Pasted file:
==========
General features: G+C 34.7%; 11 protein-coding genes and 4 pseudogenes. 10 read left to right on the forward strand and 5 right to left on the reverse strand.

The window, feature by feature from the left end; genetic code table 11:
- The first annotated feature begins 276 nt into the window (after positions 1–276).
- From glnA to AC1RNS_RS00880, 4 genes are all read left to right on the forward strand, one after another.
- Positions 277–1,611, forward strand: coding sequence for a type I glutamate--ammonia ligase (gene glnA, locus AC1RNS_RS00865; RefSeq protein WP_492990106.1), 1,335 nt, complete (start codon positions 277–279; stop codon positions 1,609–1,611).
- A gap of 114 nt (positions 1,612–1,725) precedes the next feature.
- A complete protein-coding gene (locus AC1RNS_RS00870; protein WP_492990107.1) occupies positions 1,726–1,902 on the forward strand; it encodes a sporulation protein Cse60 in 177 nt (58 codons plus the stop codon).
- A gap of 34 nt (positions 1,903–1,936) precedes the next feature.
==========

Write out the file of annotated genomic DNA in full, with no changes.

General features: G+C 34.7%; 11 protein-coding genes and 4 pseudogenes. 10 read left to right on the forward strand and 5 right to left on the reverse strand.

The window, feature by feature from the left end; genetic code table 11:
- The first annotated feature begins 276 nt into the window (after positions 1–276).
- From glnA to AC1RNS_RS00880, 4 genes are all read left to right on the forward strand, one after another.
- Positions 277–1,611, forward strand: coding sequence for a type I glutamate--ammonia ligase (gene glnA, locus AC1RNS_RS00865; RefSeq protein WP_492990106.1), 1,335 nt, complete (start codon positions 277–279; stop codon positions 1,609–1,611).
- A gap of 114 nt (positions 1,612–1,725) precedes the next feature.
- A complete protein-coding gene (locus AC1RNS_RS00870; protein WP_492990107.1) occupies positions 1,726–1,902 on the forward strand; it encodes a sporulation protein Cse60 in 177 nt (58 codons plus the stop codon).
- A gap of 34 nt (positions 1,903–1,936) precedes the next feature.